Acute Posterior Multifocal Placoid Pigment Epitheliopathy Following Dengue Fever: A New Association for an Old Disease

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Abstract

Purpose: An association between antecedent viral illness and acute posterior multifocal placoid pigment epitheliopathy (APMPPE) has long been suspected. The authors propose dengue fever as a possible cause of APMPPE, based on three patients who travelled to or lived in endemic areas and had serologic evidence of prior exposure. Methods: Review of case records of two patients. Results: The index patient presented with APMPPE after her second confirmed dengue infection. A second patient with positive serology for dengue was subsequently identified, who had acute onset of posterior uveitis with APMPPE-like features. Dengue antibody titers were positive in both patients. Conclusions: APMPPE may be another manifestation of dengue fever. Ophthalmologists should take travel histories and consider ordering dengue serology in appropriate patients with APMPPE even if fever is absent, and especially in patients with the possibility of attenuated systemic disease and a primarily immunologic reaction to subsequent exposure.

Original languageEnglish (US)
Pages (from-to)1-5
Number of pages5
JournalOcular Immunology and Inflammation
DOIs
StateAccepted/In press - Feb 22 2016

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Dengue
Serology
Posterior Uveitis
Fever
Antibodies
Infection

Keywords

  • Acute posterior multifocal placoid pigment epitheliopathy
  • arbovirus
  • dengue
  • hypersensitivity
  • uveitis

ASJC Scopus subject areas

  • Ophthalmology
  • Immunology and Allergy

Cite this

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title = "Acute Posterior Multifocal Placoid Pigment Epitheliopathy Following Dengue Fever: A New Association for an Old Disease",
abstract = "Purpose: An association between antecedent viral illness and acute posterior multifocal placoid pigment epitheliopathy (APMPPE) has long been suspected. The authors propose dengue fever as a possible cause of APMPPE, based on three patients who travelled to or lived in endemic areas and had serologic evidence of prior exposure. Methods: Review of case records of two patients. Results: The index patient presented with APMPPE after her second confirmed dengue infection. A second patient with positive serology for dengue was subsequently identified, who had acute onset of posterior uveitis with APMPPE-like features. Dengue antibody titers were positive in both patients. Conclusions: APMPPE may be another manifestation of dengue fever. Ophthalmologists should take travel histories and consider ordering dengue serology in appropriate patients with APMPPE even if fever is absent, and especially in patients with the possibility of attenuated systemic disease and a primarily immunologic reaction to subsequent exposure.",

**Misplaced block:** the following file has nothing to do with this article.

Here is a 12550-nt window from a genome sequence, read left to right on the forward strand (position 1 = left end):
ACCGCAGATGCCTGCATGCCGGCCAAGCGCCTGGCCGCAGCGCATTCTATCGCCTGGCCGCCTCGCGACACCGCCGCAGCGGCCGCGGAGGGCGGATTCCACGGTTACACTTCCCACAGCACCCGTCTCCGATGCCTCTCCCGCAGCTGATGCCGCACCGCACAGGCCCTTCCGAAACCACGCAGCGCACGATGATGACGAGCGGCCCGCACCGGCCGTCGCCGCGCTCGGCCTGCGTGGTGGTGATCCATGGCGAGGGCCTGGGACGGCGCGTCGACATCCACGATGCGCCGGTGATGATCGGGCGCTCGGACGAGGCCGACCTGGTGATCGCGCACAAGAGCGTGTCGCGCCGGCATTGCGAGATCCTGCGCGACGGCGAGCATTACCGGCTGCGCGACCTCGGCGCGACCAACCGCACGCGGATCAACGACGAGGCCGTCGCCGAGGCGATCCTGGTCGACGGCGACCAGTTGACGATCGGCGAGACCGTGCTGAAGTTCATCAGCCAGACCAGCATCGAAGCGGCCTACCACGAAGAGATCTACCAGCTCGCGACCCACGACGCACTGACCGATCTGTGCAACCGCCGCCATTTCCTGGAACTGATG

keywords = "Acute posterior multifocal placoid pigment epitheliopathy, arbovirus, dengue, hypersensitivity, uveitis",
author = "Raquel Goldhardt and Heena Patel and Davis, {Janet L}",
year = "2016",
month = "2",
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doi = "10.3109/09273948.2015.1125513",
language = "English (US)",
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journal = "Ocular Immunology and Inflammation",
issn = "0927-3948",
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T1 - Acute Posterior Multifocal Placoid Pigment Epitheliopathy Following Dengue Fever

T2 - A New Association for an Old Disease

AU - Goldhardt, Raquel

AU - Patel, Heena

AU - Davis, Janet L

PY - 2016/2/22

Y1 - 2016/2/22

N2 - Purpose: An association between antecedent viral illness and acute posterior multifocal placoid pigment epitheliopathy (APMPPE) has long been suspected. The authors propose dengue fever as a possible cause of APMPPE, based on three patients who travelled to or lived in endemic areas and had serologic evidence of prior exposure. Methods: Review of case records of two patients. Results: The index patient presented with APMPPE after her second confirmed dengue infection. A second patient with positive serology for dengue was subsequently identified, who had acute onset of posterior uveitis with APMPPE-like features. Dengue antibody titers were positive in both patients. Conclusions: APMPPE may be another manifestation of dengue fever. Ophthalmologists should take travel histories and consider ordering dengue serology in appropriate patients with APMPPE even if fever is absent, and especially in patients with the possibility of attenuated systemic disease and a primarily immunologic reaction to subsequent exposure.

AB - Purpose: An association between antecedent viral illness and acute posterior multifocal placoid pigment epitheliopathy (APMPPE) has long been suspected. The authors propose dengue fever as a possible cause of APMPPE, based on three patients who travelled to or lived in endemic areas and had serologic evidence of prior exposure. Methods: Review of case records of two patients. Results: The index patient presented with APMPPE after her second confirmed dengue infection. A second patient with positive serology for dengue was subsequently identified, who had acute onset of posterior uveitis with APMPPE-like features. Dengue antibody titers were positive in both patients. Conclusions: APMPPE may be another manifestation of dengue fever. Ophthalmologists should take travel histories and consider ordering dengue serology in appropriate patients with APMPPE even if fever is absent, and especially in patients with the possibility of attenuated systemic disease and a primarily immunologic reaction to subsequent exposure.

KW - Acute posterior multifocal placoid pigment epitheliopathy

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KW - hypersensitivity

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